Of course he was a child soldier..That’s what Muslims do, they groom their offspring for jihad…

Khadr defence lawyer collapses in court

Opening arguments paint starkly different pictures of 2002 firefight in Afghanistan

Last Updated: Thursday, August 12, 2010 | 10:18 PM ET

CBC News
Omar Khadr, left, listens to opening statements at his trial. The nearby numbers indicate members of the military commission jury, who are not allowed to be sketched. This sketch was reviewed by the U.S. military.   Omar Khadr, left, listens to opening statements at his trial. The nearby numbers indicate members of the military commission jury, who are not allowed to be sketched. This sketch was reviewed by the U.S. military. (Janet Hamlin/Pool/CBC) The trial of Canadian Omar Khadr adjourned abruptly on Thursday after his military lawyer collapsed.

Lt.-Col. Jon Jackson was recovering in hospital Thursday night on morphine. It was unclear whether the trial, being held before a U.S. military commission in Guantanamo Bay, Cuba, would resume on Friday. But Jackson, who recently had gall-bladder surgery, will not be in court.

Bryan Broyles, deputy chief defence counsel with the Office of Military Commissions, said Jackson might need to be flown to the mainland for treatment.

During cross-examination of a witness, Jackson asked the judge for a brief recess. It was granted, but as he walked back to get a drink of water, Jackson sank to the floor.

Khadr stood up when Jackson collapsed, but the guards did not react immediately, the CBC’s David Common reported. Jackson came to after about a minute.

Jackson was taken away by ambulance for treatment at a base hospital. Proceedings at the military tribunal were halted.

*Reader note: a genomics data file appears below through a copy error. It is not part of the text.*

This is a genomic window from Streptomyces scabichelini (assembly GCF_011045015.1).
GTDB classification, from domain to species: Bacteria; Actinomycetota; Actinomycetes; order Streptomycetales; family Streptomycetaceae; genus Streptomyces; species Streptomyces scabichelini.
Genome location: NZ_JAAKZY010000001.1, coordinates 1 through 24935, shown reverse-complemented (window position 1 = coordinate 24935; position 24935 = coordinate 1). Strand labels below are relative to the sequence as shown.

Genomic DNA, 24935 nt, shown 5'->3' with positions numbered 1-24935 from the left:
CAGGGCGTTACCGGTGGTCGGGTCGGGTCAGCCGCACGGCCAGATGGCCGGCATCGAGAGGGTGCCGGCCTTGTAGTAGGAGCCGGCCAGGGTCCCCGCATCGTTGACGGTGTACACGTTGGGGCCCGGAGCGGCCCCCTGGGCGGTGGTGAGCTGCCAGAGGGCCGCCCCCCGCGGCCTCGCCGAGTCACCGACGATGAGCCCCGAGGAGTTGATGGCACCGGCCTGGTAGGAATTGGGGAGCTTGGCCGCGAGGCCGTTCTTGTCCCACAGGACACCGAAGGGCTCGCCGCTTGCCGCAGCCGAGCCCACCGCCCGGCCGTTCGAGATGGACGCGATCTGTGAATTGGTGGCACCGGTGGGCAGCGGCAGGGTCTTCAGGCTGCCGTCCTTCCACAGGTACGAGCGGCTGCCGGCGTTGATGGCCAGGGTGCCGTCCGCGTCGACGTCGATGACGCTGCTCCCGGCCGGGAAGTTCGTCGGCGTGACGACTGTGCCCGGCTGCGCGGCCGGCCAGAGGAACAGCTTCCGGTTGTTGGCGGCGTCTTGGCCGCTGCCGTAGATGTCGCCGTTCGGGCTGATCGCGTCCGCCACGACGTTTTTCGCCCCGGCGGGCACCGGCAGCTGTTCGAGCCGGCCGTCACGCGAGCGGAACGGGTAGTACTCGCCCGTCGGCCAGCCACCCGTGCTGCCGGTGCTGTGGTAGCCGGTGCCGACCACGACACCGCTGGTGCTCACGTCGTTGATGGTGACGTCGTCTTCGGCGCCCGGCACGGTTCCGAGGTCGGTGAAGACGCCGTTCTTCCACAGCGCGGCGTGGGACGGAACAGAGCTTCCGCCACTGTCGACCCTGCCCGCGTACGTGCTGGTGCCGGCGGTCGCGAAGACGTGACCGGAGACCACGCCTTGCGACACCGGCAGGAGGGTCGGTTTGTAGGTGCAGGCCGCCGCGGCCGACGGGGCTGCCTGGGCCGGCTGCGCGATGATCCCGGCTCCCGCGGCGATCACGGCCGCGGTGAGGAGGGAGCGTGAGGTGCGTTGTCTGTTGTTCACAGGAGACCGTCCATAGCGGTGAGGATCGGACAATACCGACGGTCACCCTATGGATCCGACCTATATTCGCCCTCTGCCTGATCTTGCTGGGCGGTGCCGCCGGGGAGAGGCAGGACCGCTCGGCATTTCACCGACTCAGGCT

The dramatic developments came near the end of a day where both defence and prosecution laid out the broad strokes of their cases.

Jackson said in the morning session that his client didn’t kill a U.S. soldier and there is no forensic evidence to prove he did.

“Omar Khadr did not kill Sgt. Speer,” Jackson said, referring to Sgt. 1st Class Christopher Speer, who died after a grenade exploded during a firefight in Afghanistan in 2002.

Khadr trial

  • CBCReporters: #Khadr trial likely delayed til Monday after lawyer collapses in court, now on morphine in hospital about 8 hours ago
  • CBCReporters: Condition of #Khadr defence lawyer LCol Jon Jackson unknown, says Dennis Edney — Khadr civilian lawyer about 10 hours ago
  • CBCReporters: #Khadr stood up when his defence lawyer collapses, guards did not react. Khadr “very upset, shocked, felt helpless” says civilian lawyer about 10 hours ago
  • CBCReporters: Unclear if #Khadr trial will resume tomorrow after Defence lawyer collapses in court, taken away by ambulance about 10 hours ago
  • CBCReporters: Asst yelled: medic! after #Khadr Def lawyer collapses. #Khadr removed immediately. Court locked down. Lawyer conscious on dep on stretcher about 10 hours ago

The Toronto-born Khadr, 23, is accused of throwing the deadly grenade, and is being tried on five charges, including murder in violation of the laws of war.

Jackson argued that Khadr did not throw the grenade and was at the scene of the firefight only because his father, Ahmed Khadr, told him to be there.

“He was there because Ahmed Khadr hated his enemies more than he loved his son.”